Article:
Originally published in the “Korean Quarterly.”
What if Romeo and Juliet or any other star-crossed lovers took charge of their destiny? Forget vials of poison in the crypt and tragic endings, if they were as intelligent and motivated as the protagonists of the dark comedy “Heard It Through the Grapevine,” they might just have ruled the world!
From the punchy opening chords of the electric keyboard from “Heard a Rumor,” by Jang Kiha and Faces, used as the opening title song, to the scenes of the elegant and expansive Han household being run like clockwork, viewers should immediately be aware that they are not entering into the typical family drama. The atmosphere is one of money, but also of care and attention. The visuals of this drama are one of the most impressive, with a quality usually scene only in the cinema, and that’s particularly appropriate as the drama stars actors who have made their names in the cinema and use their talents wisely and well.
Ah Sung Go may be a young actress, but she has an impressive film resume to her name, including the recent “Snowpiercer.” As Seo Bom, the radical Juliet of the drama, she deftly portrays a character that is practical, but with the ability to dream big, passionate, but with an ability to plan. And she is a fighter, ready to take on any challenge. She will need to be, because the drama opens to introduce her as a fully pregnant, unwed teenage mother and (by necessity) a high school dropout, living with her family in their cramped and worn house in a working class part of Seoul. Continue reading
This review was written for and appeared in the Korean Quarterly
Do you (or have you) work in the corporate world in a “cubicle farm,” or do you love someone who goes into the office day after day? Perhaps you’re in the medical field, and fight a never-ending battle every shift to see to the welfare of your patients.
Do you go to school, and crack the books night after night to keep on top of each day’s lessons, or do you watch over someone who does?
Is your daily life a harried blend of chores and obligations, with just enough sunshine to keep you emotionally fueled and able to continue?
Have you ever felt that you were an outsider and were challenged to find ways to fit in, or have you seen others on the outside and witnessed their efforts?
If so, then the special 10th anniversary drama from the Korean cable channel tvN, “Misaeng” will touch you and inspire you!
“Misaeng,” translated as an “incomplete life,” or one that is not yet lived, takes its characters on voyages of discovery, as they seek the paths that will lead each to find his or her own place in life, and fulfillment. Continue reading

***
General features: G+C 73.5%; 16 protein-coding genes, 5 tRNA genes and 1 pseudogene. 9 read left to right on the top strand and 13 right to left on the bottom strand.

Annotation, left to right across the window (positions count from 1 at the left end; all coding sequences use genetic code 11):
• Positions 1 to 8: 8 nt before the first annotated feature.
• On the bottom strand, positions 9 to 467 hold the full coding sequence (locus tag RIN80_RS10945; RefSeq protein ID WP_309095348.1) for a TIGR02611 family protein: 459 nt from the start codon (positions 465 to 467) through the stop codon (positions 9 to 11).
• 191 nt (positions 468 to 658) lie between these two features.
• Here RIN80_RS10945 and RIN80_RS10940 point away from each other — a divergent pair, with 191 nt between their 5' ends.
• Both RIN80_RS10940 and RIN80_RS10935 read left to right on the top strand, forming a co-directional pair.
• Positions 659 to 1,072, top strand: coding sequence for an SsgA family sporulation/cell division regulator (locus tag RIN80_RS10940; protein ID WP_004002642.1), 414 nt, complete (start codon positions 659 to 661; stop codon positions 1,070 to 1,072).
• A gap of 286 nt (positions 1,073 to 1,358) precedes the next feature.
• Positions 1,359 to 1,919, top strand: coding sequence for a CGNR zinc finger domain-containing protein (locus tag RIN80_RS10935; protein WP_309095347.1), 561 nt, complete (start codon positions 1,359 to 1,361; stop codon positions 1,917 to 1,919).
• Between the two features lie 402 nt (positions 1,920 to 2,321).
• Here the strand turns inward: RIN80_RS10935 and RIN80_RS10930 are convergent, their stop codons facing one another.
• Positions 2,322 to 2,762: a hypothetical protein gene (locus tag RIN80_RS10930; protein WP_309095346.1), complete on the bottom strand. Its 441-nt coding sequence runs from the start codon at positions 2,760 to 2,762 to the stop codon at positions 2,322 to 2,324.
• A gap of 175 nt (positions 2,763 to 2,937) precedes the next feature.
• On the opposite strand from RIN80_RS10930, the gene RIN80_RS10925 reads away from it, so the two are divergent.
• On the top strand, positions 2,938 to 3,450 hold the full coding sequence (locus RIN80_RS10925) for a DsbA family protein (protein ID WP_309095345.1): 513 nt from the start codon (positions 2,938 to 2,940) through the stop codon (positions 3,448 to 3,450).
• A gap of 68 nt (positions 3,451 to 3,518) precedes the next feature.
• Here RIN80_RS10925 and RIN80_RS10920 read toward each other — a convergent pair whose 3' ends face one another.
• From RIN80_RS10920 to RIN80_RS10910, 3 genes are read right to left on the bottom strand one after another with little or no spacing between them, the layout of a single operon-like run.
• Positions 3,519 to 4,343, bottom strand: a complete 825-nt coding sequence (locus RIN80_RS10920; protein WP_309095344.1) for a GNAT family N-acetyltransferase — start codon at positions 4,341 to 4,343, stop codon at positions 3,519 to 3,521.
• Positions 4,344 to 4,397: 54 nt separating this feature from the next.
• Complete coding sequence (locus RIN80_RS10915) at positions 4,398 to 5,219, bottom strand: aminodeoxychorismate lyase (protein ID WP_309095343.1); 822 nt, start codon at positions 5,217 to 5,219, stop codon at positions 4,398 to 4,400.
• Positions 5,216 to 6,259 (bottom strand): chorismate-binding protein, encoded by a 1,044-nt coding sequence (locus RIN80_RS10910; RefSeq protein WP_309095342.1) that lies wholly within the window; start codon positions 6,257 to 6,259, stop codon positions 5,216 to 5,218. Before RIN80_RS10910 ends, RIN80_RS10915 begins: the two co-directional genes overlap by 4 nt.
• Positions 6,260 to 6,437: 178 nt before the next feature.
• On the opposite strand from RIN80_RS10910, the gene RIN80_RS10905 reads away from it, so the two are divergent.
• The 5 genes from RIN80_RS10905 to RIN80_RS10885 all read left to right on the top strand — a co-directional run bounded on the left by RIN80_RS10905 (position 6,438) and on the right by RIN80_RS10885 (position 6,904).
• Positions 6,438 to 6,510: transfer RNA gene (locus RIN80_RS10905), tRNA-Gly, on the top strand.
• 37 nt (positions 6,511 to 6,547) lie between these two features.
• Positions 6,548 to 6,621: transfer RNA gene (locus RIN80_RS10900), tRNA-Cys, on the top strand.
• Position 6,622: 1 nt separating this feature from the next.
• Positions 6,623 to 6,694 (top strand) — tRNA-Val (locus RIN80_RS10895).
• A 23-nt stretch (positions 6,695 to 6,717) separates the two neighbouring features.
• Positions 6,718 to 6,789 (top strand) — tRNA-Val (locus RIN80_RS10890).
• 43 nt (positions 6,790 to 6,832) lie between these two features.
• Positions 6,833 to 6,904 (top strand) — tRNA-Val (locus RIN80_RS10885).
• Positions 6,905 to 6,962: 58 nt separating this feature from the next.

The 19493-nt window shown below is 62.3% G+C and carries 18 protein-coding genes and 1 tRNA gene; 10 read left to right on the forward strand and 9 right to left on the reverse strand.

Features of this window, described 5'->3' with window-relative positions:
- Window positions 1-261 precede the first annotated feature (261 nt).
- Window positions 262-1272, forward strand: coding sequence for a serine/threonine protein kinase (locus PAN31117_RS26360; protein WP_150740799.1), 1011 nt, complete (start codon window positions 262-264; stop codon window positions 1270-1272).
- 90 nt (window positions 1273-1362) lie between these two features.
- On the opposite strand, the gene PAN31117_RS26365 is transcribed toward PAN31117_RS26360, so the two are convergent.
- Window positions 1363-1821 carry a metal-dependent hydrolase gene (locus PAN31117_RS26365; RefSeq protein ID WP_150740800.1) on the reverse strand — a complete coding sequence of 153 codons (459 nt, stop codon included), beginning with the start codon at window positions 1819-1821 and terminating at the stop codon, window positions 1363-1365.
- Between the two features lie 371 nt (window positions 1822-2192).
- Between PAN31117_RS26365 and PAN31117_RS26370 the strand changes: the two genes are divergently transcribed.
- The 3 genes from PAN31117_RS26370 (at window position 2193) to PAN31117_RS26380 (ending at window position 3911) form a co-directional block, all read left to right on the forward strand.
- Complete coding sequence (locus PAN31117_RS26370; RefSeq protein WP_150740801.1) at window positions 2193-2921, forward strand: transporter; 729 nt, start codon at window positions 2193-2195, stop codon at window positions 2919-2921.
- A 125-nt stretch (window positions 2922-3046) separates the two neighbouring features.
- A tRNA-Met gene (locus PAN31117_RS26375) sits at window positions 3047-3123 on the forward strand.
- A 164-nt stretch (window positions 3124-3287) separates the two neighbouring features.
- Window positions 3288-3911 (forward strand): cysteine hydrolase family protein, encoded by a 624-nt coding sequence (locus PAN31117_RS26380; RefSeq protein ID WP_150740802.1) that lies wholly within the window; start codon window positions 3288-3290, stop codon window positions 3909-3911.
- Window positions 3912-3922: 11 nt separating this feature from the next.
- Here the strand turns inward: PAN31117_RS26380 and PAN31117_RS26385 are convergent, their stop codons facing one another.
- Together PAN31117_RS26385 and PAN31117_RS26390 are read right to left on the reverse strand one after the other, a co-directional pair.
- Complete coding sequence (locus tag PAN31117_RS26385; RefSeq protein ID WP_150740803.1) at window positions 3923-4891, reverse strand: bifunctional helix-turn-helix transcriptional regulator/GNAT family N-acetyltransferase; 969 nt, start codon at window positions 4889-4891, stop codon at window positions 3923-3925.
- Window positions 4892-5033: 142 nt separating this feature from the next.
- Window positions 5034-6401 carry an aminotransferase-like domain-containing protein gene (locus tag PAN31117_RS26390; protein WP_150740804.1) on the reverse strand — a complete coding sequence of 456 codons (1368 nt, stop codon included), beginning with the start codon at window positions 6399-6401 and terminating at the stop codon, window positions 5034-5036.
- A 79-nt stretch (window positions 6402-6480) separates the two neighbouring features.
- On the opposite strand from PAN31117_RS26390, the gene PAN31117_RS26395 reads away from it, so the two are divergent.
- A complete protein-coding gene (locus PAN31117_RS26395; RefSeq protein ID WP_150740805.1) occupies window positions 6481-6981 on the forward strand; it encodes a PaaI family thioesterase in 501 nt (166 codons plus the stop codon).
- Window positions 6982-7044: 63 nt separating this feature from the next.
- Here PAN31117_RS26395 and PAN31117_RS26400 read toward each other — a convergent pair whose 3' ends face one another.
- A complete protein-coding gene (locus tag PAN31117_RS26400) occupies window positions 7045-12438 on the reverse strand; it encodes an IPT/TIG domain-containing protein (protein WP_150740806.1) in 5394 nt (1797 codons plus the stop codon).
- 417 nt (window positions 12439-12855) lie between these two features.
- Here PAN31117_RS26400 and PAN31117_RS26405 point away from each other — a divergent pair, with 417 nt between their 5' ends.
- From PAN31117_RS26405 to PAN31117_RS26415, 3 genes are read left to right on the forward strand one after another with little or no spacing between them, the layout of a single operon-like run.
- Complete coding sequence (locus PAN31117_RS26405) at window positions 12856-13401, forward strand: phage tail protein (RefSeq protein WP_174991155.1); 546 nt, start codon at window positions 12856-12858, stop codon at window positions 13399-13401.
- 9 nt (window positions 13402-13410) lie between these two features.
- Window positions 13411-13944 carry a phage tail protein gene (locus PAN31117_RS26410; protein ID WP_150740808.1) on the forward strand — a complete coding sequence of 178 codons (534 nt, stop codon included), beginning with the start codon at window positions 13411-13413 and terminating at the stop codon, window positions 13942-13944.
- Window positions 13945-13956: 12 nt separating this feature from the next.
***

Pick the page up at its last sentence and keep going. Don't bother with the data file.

When I saw this (photo) sculpture outside of the Hong Kong Museum of Art in Tsa Shim Tsui, I immediately assumed that it was the work of Anish Kapoor, who had designed and constructed the lovely Cloud Gate sculpture situated in Chicago’s Millennium Park. I was very surprised to see that it was by another artist, Danny Lee. It got me wondering: when you’re working in something as time-consuming as stainless steel, can it be just coincidence that two artists would develop forms so thematically similar?
So, I did a little research. Anish Kapoor’s Cloud Gate was constructed between 2004 and 2006 (and commissioned for the park, which was to have been completed for, of course, the start of the new millennium), Danny Lee’s Waterdrop (above) was dated 2008.
Confining a photo to square proportions is harder than it looks, I’ve found, especially when your normal range of vision takes in close to 180˚. While a wide angle lens won’t come close to that, it does capture an image that goes far beyond an equal-sided frame. But to share images on Instagram, one does what one must!
Red night district
Imagining a new look
Waiting for John
Lazy temple afternoon
Different modes of transport
Lucky Strike anyone?
While I just can’t make myself wield the ‘scissors’ with many of the hundreds of images I shot on a recent stay in the Hong Kong area, a few of them do make for fun snapshots of that fascinating part of the world. And the use of Snapseed for some playful editing just adds to the fun!
Hong Kong on Instagram album on Flickr
The beauty of the Mai Po wetlands deserves not a single image, but many (or at least in this case, two). Located in the New Territories, within site of the growing unsightly sprawl of Shenzhen, across the border, this nature reserve managed by the WWF offered a chance to stretch our legs and take in some of the flora and fauna once common to the region.
By late afternoon the waterlilies were closing and submerging back into the marshy wetlands, and the golden sunlight cast reflections of the impressive mangrove stand upon the murky, tannic waters.